The citation to Pruitt
by WVCDL is apt. Pruitt was injured in a car accident, and the gun, which had been on the passenger seat was thrown to the floor in the collision. He put it in the center console, rolled up the windows, and immediately got out, closing the door behind him. He made arrangements to have the car towed and asked for an ambulance to take him to the hospital. After a conviction in the trial court and a denial of his petition to appeal to the Court of Appeals, the Supreme Court determined that the gun was not "on or about his person" such that it was subject to his immediate control and access.
My answer, assuming a person who has not been issued a CHP, to the effect that it should be secured in a separate container in the hardest place to get at, was intended to keep a person from being arrested, such that he didn't have to defend himself at all, much less spend $20,000 in legal fees to win after multiple appeals. The point is to avoid the situation in which a cop could reasonably believe that the person had concealed a handgun on or about his person.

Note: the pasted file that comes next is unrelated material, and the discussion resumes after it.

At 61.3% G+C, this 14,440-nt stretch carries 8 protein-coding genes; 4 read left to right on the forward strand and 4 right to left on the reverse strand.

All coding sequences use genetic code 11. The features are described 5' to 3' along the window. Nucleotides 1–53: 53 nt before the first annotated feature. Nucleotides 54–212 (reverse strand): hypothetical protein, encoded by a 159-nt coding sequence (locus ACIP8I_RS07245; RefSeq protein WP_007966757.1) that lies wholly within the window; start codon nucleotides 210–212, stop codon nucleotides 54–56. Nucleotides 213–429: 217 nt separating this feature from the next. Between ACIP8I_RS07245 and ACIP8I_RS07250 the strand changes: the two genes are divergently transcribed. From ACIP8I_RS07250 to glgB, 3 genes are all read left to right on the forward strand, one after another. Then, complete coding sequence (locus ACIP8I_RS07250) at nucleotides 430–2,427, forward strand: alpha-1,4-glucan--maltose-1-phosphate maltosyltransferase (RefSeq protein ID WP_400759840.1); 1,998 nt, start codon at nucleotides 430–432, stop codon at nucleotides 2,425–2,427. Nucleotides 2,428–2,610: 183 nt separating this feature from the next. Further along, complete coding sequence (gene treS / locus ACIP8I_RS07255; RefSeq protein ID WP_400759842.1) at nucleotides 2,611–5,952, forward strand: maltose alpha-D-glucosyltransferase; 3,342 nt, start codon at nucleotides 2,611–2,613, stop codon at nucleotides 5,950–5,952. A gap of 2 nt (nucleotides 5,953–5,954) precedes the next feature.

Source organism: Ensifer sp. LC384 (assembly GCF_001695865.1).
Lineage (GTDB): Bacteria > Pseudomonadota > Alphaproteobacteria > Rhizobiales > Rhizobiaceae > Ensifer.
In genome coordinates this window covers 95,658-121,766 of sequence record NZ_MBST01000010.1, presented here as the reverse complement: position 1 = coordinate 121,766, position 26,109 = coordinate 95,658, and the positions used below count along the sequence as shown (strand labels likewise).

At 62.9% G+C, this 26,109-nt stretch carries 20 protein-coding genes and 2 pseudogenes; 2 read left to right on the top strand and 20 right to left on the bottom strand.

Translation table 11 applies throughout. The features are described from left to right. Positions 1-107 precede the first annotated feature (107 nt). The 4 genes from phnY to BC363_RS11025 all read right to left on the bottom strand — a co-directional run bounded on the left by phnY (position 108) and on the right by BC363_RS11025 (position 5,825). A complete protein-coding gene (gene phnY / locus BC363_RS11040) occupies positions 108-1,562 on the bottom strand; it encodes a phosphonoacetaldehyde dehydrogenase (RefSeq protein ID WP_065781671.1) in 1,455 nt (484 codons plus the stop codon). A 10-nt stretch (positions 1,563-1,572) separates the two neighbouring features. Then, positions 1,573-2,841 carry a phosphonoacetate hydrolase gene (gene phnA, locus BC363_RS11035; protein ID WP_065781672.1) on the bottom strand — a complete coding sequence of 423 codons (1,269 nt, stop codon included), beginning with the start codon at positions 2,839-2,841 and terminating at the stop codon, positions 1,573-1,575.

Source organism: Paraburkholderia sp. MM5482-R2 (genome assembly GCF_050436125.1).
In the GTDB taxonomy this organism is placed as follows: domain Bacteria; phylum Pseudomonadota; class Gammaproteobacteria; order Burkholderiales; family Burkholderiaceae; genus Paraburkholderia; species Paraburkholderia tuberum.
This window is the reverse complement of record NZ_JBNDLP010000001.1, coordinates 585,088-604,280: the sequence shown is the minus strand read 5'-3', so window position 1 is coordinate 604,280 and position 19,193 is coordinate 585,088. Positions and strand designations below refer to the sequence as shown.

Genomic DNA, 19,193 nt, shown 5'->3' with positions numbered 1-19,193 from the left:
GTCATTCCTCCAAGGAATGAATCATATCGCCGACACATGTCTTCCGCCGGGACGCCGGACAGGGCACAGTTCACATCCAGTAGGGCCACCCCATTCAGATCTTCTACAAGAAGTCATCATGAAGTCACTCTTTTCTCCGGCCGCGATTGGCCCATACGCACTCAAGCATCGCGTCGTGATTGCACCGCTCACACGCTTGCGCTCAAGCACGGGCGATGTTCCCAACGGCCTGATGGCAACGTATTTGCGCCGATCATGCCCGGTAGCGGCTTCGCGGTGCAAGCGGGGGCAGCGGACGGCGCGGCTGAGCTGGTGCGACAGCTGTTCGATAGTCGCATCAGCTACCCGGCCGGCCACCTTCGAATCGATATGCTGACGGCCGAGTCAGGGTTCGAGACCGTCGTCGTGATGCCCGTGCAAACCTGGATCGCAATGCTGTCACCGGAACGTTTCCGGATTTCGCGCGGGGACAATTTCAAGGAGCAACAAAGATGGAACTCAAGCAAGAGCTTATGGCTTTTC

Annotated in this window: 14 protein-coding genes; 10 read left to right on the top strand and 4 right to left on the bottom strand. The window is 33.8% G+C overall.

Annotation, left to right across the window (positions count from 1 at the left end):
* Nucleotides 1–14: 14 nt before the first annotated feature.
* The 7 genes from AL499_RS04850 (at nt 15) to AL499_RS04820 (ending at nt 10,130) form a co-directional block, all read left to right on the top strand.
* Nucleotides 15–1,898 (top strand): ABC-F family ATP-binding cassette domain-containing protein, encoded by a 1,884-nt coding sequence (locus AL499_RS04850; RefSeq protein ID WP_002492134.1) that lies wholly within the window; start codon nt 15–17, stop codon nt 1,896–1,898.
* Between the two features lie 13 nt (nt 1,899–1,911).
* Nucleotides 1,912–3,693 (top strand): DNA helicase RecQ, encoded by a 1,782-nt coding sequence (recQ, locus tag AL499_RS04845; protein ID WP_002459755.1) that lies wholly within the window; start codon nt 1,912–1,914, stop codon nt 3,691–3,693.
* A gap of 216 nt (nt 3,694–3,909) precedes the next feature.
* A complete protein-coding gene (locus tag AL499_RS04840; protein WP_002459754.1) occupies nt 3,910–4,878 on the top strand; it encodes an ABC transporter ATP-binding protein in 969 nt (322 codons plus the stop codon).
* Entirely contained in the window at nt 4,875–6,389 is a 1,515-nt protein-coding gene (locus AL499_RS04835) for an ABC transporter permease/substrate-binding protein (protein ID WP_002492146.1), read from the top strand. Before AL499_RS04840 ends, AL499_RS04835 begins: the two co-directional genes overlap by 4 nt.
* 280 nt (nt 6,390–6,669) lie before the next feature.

, it seems clear to me, though it was not mentioned in the opinion, that the cop on the scene had a reasonable belief that the gun had been in the center console the whole time, and that was probable cause to arrest. The cop had no way of knowing at that time that the gun had been in plain sight while the driver was operating the vehicle, and made a judgment call. Of course, the driver must have protested, "But, but..."; I reckon one might imagine that cops get that all the time and routinely disregard self-serving protestations of innocence. If you rely on Pruitt
, you're likely to spend some time in jail, at least. You may win at trial, if you've got a competent lawyer who isn't a liberal gun-hater himself, but would one want to have to go through all that?